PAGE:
Aug 072014
 

Fly-Gap-DANK-J-Rojo

A Texas Winemaker with a New Mission and Wine: Brock Estes, DANK, Johnny Rojo, a starter wine without training wheels!

If you don’t know Brock Estes, it might be hard for you to make a sentence with these three words in it: Fly Gap, Dank and wine. But, if you get to know Brock Estes and his winemaking/winegrowing associates in Mason County, you’d have no problem doing it. You’ll have the opportunity to meet-up with Brock and try some of his Fly Gap Winery DANK, Johnny Rojo (a red blend wine) this Saturday at Sandstone Cellars (details below). But, why take the trouble to travel to Mason for a wine release?

Well, according to Brock, “Johnny Rojo is a wine that I feel will get a lot of non-wine drinkers into wine; actually, excited about wine and trying other wines, as well.”

Having just tried this wine, all I can say is, Johnny Rojo’s not anything like the slightly sweet, pink and sometimes sparkling wines (think, insipid) that introduced me to wine when I first explored wine drinking in the early 1970s. Johnny Rojo, first off and with emphasis, I can say, it is a serious wine. If he considers it an introductory wine, then I’d call it a starter wine without training wheels!

Brock continued, “It’s a kitchen sink, fusion blend that is fruit forward and well balanced.  Not too complex, just really simple and really smooth and good.  It’s an easy drinking (red) wine, and should be a real crowd pleaser.”

Brock’s lingo (e.g. kitchen sink, fusion blend) is similar to Mason County winemaking brethren like Don Pullum who I’m sure has had an influence. However, Brock has reached out to Texas winemaking leader, Kim McPherson (McPherson Cellars, Lubbock Texas) to help him craft this wine and also to put together a group of wines that speak to Brock’s personal winemaking mission. According to Brock, “My goal is to steer younger or less established wine drinkers onto increasingly more serious wines by offerings beyond Johnny Rojo.”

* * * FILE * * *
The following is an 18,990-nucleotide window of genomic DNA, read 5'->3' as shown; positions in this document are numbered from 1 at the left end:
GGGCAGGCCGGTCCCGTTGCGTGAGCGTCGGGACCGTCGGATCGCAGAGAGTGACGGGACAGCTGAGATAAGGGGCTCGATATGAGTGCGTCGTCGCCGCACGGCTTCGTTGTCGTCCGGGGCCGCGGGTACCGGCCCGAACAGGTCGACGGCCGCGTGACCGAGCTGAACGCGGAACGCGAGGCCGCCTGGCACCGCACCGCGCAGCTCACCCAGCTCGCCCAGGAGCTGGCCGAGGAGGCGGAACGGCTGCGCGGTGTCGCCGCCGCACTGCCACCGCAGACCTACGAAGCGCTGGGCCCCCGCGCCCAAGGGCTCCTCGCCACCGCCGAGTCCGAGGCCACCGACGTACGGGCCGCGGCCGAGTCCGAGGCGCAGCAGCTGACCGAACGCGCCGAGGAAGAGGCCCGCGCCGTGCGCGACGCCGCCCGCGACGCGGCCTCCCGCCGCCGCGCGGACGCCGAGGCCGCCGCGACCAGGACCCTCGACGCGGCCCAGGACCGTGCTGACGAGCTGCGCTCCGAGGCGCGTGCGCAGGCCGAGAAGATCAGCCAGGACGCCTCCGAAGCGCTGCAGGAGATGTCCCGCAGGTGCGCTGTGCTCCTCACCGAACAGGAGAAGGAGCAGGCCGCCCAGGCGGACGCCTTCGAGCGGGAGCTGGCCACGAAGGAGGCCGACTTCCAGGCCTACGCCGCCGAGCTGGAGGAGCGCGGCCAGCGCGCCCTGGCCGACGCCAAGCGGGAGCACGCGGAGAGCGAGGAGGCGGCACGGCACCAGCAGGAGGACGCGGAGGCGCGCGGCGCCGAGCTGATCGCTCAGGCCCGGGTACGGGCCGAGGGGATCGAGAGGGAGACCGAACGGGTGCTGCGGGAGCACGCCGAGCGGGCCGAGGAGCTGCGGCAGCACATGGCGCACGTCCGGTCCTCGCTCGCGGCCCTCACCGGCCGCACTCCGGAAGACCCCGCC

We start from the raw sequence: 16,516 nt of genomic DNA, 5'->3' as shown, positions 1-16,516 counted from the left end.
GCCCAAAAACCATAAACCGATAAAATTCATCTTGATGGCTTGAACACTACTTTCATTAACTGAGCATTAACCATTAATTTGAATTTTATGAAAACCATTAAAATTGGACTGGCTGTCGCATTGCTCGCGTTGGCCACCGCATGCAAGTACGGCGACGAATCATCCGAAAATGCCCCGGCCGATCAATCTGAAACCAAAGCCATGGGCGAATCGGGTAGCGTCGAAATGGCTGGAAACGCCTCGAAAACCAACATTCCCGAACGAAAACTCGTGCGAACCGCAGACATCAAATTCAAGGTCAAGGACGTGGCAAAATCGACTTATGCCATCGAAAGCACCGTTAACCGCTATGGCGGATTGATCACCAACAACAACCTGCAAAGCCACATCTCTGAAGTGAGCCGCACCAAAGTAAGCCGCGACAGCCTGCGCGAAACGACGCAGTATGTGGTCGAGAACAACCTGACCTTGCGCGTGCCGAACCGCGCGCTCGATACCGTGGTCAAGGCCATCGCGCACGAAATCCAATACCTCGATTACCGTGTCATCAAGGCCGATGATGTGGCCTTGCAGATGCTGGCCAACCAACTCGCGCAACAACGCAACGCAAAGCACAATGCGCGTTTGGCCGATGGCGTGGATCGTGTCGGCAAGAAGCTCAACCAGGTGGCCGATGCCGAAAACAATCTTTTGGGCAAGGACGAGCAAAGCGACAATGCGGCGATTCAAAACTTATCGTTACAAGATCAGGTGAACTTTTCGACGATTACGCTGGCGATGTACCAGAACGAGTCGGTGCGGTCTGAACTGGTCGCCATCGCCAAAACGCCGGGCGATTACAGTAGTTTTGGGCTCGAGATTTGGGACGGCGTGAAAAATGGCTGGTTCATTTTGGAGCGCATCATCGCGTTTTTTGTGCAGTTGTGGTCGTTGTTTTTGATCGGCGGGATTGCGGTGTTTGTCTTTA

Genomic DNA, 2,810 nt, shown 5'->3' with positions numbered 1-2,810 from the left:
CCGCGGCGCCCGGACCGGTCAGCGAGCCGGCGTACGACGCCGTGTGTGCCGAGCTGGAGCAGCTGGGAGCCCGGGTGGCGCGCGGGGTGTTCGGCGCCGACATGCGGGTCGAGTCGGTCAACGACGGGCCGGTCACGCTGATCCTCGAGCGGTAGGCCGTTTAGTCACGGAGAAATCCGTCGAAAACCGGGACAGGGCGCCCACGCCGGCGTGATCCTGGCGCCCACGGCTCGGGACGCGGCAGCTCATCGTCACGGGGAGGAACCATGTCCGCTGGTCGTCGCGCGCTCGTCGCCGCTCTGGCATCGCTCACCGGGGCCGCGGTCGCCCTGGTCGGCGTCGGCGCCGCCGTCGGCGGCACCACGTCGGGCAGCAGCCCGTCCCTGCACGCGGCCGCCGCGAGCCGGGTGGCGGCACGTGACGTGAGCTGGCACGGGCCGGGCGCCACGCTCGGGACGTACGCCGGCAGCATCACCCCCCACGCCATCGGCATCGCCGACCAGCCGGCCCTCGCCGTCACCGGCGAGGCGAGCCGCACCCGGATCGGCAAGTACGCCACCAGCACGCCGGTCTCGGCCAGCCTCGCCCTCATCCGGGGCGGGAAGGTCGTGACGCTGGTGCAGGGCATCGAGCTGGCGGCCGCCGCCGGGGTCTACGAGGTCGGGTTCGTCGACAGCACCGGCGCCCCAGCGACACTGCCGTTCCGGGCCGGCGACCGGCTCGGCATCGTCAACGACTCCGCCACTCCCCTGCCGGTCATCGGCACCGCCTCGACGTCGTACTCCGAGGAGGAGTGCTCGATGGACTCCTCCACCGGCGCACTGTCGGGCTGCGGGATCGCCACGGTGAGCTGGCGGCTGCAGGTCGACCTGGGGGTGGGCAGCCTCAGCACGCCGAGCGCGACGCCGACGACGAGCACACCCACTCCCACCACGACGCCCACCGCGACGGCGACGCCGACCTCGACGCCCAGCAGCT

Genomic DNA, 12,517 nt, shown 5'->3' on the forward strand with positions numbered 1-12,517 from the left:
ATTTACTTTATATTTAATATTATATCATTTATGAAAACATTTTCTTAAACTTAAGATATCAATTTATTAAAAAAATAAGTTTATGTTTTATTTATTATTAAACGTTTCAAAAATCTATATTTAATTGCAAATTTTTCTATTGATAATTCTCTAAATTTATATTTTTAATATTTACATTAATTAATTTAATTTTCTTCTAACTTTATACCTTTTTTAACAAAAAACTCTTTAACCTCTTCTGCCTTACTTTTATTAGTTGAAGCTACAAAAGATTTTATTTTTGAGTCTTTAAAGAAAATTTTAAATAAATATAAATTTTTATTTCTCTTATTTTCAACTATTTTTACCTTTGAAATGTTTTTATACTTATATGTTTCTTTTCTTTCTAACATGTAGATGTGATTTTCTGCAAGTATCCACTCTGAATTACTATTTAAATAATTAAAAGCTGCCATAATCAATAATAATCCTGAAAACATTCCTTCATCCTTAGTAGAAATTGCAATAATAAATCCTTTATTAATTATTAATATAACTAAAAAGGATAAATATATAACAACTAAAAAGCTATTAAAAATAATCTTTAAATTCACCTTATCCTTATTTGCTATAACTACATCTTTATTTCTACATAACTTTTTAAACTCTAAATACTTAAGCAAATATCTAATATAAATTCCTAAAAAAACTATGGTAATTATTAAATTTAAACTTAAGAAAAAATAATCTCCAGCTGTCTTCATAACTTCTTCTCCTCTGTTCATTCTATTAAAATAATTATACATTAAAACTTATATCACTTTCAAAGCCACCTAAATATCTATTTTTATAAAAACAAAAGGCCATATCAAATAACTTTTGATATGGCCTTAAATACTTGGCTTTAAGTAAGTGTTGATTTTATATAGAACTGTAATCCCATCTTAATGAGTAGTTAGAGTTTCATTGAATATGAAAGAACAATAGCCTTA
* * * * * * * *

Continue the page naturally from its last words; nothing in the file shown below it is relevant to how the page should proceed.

Dank-Johnny-Rojo-Blend

Fly Gap DANK Johnny Rojo is a medium bodied red wine, actually a blend of six grape varieties: Mourvedre, Carignan, Cinsault, Syrah, Tempranillo and Sangiovese. If you don’t know any of these grape varieties, don’t let that intimate you. Just taste the wine and relax.

It was a hot summer day in Houston when I tried this wine and I actually chilled it in the refrigerator for about 15-20 minutes (Yes, it is OK to break the conventional rules for red wine). This yielded a refreshing mélange of aroma and tastes of red berries, nectarine, and ripe plum with a slight floral note on the nose.

In my mine, this should be a winner with Millennials looking for a wine they can really enjoy while sipping with friends or accompanying foods like tacos, BBQ or even sophisticated and spicy dishes.

But I warned Brock, not to count out established and savvy white wine drinkers looking to break into local red wine. Johnny Rojo may be fun and easy drinking, but it is seriously fulfilling without all the tannins normally associated with red wines they may have had previously.

Of his interesting (and non-conventional) labeling, Brock said, “I tried to create a label that says ‘don’t take me too seriously and just have a great time.  Let your hair down and get loose.’  DANK was created to opening the wine portal to young generational people, allowing wine drinking to be cool and not intimidating like many people try to make it.”

For more information on Fly Gap Winery, check out their website (click here), schedule a visit by appointment only or find one of their retailer sources (click here).

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The Fly Gap Winery, DANK Johnny Rojo release party is at Sandstone Cellars wine bar this Saturday the August 9th from 6-10pm. After that, Brock Estes will be doing traveling event promos: August 16th at Hye Market, August 23rd at Badu House in Llano. After that, Brock will likely be aiming at the bigger retailers in the large urban centers around Texas.

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Mason, Texas – The Texas Hill Counties Sonoma County

Mark my word, Mason County in the hill country is eventually going to be what Sonoma County (and particularly the Russian River Valley) is to Napa Valley. Mason and Sonoma are off the beaten path, a little harder to find, and have lots of smaller (boutique) wine producers doing their own thing.

According to Brock, “Lately and for some years to come, the main focus (in Mason) is to Plant, Plant, Plant.  This Spring I’ll be planting along with my best friend Adam Nelson, and my Cousin Lex Fleming (who has interned this spring under Dan McLaughlin – also a Mason County winegrower at Robert Clay Vineyards). Adam is at his amazing Spiller Mine location and Lex a little bit West of Adam.  All in Fly Gap Territory.  We might plant at some other relatives sites too, just don’t know.  It’s time to plant, plant, plant, and use what our ancestors left us…good grape growing land!  That is our greatest asset.

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Read more on Fly Gap Winery by Robin English-Bircher at: http://www.texaswineandtrail.com/building-dream-look-fly-gap-winery/

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